Currently reading: The outstanding UK leaders pushing their brands forward
Autocar Awards 2022: We salute those in the motoring industry

They are the people who over the past couple of years have used exceptional skills to sustain and build automotive businesses. And we'd like to celebrate them.

This year we are naming two people as Autocar’s Outstanding UK Leaders.

Guy Pigounakis

New car sales were almost flat in the UK last year, due to the well-publicised chip shortage, but there was one mainstream maker in particular that bucked the trend: MG.

Its sales rose a phenomenal 66% over 2020, from 18,415 to 30,600. For commercial director Guy Pigounakis, the man overseeing this success, it’s déjà vu: he was part of the team that launched the MGF in 1995, before spending time at Hyundai and retailers.

Now MG is a different, Chinese-owned world in which Pigounakis has a growing list of happy retailers, an impressive electric sales mix (a third) and plans to diversify into car-sharing. It would be easy to dismiss MG’s success as an anomaly, due to it not suffering from constricted supply, but Pigounakis says that’s false.

“A lot of people jumped to the conclusion that we did really well because we could get cars and nobody else could, but that’s absolutely not the case,” he says. “We probably lost 4000 to 5000 registrations last year for lack of supply.

“Our best-selling car is the petrol ZS, and we didn’t have any to sell for nine weeks, which had a massive impact, as you might imagine.”

If last year was good, this year is set to be even better for MG, says Pigounakis: “This year’s sales plan was exceeded in orders six weeks into the year. The biggest challenge is to make sure we get the production to satisfy those orders. And we’re taking between 200 and 300 orders every day, so the bank is only getting bigger. But it’s a fantastic problem to have.”

Describing MG’s upcoming electric family hatchback, the 4, Pigounakis sums up the very philosophy that’s leading the brand’s meteoric rise: “It stays true to our values of getting more from an MG. The car has to represent cutting-edge technology. It needs to be exciting and it needs to represent fantastic value for money.”

Dan Geoghegan

Dan Geoghegan, founder and CEO of Bicester Motion, has since 2014 led the creation from scratch of a thriving classic car business that today generates £100 million a year and promises to do even better as it progresses a unique plan to link mobility’s past with its fast-changing future.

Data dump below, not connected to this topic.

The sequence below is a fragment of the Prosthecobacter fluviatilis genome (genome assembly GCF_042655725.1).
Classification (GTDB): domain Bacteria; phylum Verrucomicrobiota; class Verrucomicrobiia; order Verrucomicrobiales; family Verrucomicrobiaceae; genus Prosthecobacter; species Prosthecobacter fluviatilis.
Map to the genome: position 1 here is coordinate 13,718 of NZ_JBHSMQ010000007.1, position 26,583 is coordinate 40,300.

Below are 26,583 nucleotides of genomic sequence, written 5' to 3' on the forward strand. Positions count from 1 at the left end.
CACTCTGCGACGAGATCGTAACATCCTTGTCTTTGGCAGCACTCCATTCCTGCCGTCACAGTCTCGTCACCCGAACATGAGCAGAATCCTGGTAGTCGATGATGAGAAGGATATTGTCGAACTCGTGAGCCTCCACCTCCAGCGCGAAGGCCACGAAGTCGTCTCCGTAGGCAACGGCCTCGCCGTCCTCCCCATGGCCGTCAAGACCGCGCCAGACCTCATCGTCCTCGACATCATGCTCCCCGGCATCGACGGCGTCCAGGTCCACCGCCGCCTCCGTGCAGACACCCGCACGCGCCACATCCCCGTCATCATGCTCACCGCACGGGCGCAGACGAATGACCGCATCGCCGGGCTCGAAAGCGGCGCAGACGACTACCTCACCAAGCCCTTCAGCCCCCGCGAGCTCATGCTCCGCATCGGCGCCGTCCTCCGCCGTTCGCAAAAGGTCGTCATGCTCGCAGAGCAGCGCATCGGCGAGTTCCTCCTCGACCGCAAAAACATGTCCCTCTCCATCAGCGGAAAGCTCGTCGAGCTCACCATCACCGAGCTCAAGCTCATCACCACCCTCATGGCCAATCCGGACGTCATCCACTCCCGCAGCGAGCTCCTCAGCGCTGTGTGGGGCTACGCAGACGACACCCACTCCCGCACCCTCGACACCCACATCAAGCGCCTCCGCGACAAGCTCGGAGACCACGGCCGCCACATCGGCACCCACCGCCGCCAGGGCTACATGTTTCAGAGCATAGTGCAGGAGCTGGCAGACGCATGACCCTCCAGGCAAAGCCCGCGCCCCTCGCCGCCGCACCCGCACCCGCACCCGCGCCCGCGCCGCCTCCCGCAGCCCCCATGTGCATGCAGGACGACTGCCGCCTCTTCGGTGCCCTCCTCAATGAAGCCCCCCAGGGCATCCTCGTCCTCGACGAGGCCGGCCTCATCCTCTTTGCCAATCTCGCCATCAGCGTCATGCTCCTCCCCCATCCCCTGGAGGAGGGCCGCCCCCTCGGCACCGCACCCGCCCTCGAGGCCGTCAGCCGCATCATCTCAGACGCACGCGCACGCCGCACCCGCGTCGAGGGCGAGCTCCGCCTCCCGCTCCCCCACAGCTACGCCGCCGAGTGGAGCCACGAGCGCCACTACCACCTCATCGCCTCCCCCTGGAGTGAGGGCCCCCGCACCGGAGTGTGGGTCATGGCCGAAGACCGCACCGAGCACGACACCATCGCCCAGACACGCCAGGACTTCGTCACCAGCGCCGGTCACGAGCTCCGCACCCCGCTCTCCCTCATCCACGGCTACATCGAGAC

Geoghegan says the idea struck him during a period of reflection after a serious accident in 2013: he set out to establish some kind of bigscale meeting venue in Oxfordshire for car and aviation enthusiasts with a similar passion to his own.

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Using a characteristically thoughtful approach and proven skills at start-up companies, he found and acquired the former RAF base at Bicester, a 600-acre site with a remarkable retinue of pristine 1920s buildings, whereupon his idea became a reality as Bicester Heritage. Soon he had several dozen likeminded tenants with similar goals, providing action and attraction in a place that grew rapidly as a busy, favourite destination for car lovers of all persuasions.

The real potential of the idea was unleashed when Geoghegan and his team launched plans to use the attractions to draw in other businesses and to divide the huge site into four separate quarters: Heritage; Wilderness for day visitors and campers; Experience for drivers and the car companies who need their custom; and Innovation for start-up technology businesses seeking new premises in a savvy, tech-aware environment.

Development is far from complete, but a vital brick in the wall was recently added when localauthority approval came through for the Experience centre, always likely to be the most controversial because of its driving circuits, active airfield and 4x4 track. Back in the 1920s, RAF Bicester was a national showpiece, a hub for developing and testing the biggest developments in aviation. Geoghegan reckons it was “almost the Google headquarters of its day”.

He firmly believes it can be an ideal environment for inspiring technical progress today, as it did in its first golden age a century ago

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